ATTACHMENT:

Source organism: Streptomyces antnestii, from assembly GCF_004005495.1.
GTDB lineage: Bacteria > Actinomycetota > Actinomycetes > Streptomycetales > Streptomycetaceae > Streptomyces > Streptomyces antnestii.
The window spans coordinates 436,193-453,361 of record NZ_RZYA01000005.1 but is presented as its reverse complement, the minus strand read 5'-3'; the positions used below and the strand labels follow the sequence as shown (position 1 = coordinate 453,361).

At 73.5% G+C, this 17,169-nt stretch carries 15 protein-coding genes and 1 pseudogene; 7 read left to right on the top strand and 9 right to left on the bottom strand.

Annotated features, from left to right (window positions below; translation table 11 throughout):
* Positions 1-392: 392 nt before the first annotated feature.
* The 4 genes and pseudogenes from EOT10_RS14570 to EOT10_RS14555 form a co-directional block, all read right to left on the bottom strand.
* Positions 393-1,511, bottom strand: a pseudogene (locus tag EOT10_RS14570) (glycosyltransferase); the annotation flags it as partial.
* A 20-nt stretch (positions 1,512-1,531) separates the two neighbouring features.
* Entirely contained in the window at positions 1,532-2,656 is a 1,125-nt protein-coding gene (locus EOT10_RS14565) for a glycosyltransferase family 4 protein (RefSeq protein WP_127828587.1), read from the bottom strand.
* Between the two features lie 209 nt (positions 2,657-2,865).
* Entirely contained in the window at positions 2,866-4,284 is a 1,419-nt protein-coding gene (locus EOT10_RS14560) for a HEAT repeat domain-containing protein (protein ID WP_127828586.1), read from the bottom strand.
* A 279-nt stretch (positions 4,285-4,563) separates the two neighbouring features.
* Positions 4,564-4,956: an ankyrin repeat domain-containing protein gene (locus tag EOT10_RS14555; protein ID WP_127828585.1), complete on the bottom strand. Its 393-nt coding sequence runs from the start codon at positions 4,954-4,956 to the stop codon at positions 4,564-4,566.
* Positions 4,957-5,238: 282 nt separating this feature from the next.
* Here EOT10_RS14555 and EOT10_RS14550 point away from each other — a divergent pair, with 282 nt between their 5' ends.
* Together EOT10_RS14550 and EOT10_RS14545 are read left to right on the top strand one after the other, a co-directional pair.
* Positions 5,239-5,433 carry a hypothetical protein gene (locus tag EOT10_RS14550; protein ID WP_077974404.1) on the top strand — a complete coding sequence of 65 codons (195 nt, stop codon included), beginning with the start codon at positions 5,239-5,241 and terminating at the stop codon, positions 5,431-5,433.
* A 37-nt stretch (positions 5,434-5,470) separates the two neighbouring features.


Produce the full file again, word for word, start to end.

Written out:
Source organism: Streptomyces antnestii, from assembly GCF_004005495.1.
GTDB lineage: Bacteria > Actinomycetota > Actinomycetes > Streptomycetales > Streptomycetaceae > Streptomyces > Streptomyces antnestii.
The window spans coordinates 436,193-453,361 of record NZ_RZYA01000005.1 but is presented as its reverse complement, the minus strand read 5'-3'; the positions used below and the strand labels follow the sequence as shown (position 1 = coordinate 453,361).

At 73.5% G+C, this 17,169-nt stretch carries 15 protein-coding genes and 1 pseudogene; 7 read left to right on the top strand and 9 right to left on the bottom strand.

Annotated features, from left to right (window positions below; translation table 11 throughout):
* Positions 1-392: 392 nt before the first annotated feature.
* The 4 genes and pseudogenes from EOT10_RS14570 to EOT10_RS14555 form a co-directional block, all read right to left on the bottom strand.
* Positions 393-1,511, bottom strand: a pseudogene (locus tag EOT10_RS14570) (glycosyltransferase); the annotation flags it as partial.
* A 20-nt stretch (positions 1,512-1,531) separates the two neighbouring features.
* Entirely contained in the window at positions 1,532-2,656 is a 1,125-nt protein-coding gene (locus EOT10_RS14565) for a glycosyltransferase family 4 protein (RefSeq protein WP_127828587.1), read from the bottom strand.
* Between the two features lie 209 nt (positions 2,657-2,865).
* Entirely contained in the window at positions 2,866-4,284 is a 1,419-nt protein-coding gene (locus EOT10_RS14560) for a HEAT repeat domain-containing protein (protein ID WP_127828586.1), read from the bottom strand.
* A 279-nt stretch (positions 4,285-4,563) separates the two neighbouring features.
* Positions 4,564-4,956: an ankyrin repeat domain-containing protein gene (locus tag EOT10_RS14555; protein ID WP_127828585.1), complete on the bottom strand. Its 393-nt coding sequence runs from the start codon at positions 4,954-4,956 to the stop codon at positions 4,564-4,566.
* Positions 4,957-5,238: 282 nt separating this feature from the next.
* Here EOT10_RS14555 and EOT10_RS14550 point away from each other — a divergent pair, with 282 nt between their 5' ends.
* Together EOT10_RS14550 and EOT10_RS14545 are read left to right on the top strand one after the other, a co-directional pair.
* Positions 5,239-5,433 carry a hypothetical protein gene (locus tag EOT10_RS14550; protein ID WP_077974404.1) on the top strand — a complete coding sequence of 65 codons (195 nt, stop codon included), beginning with the start codon at positions 5,239-5,241 and terminating at the stop codon, positions 5,431-5,433.
* A 37-nt stretch (positions 5,434-5,470) separates the two neighbouring features.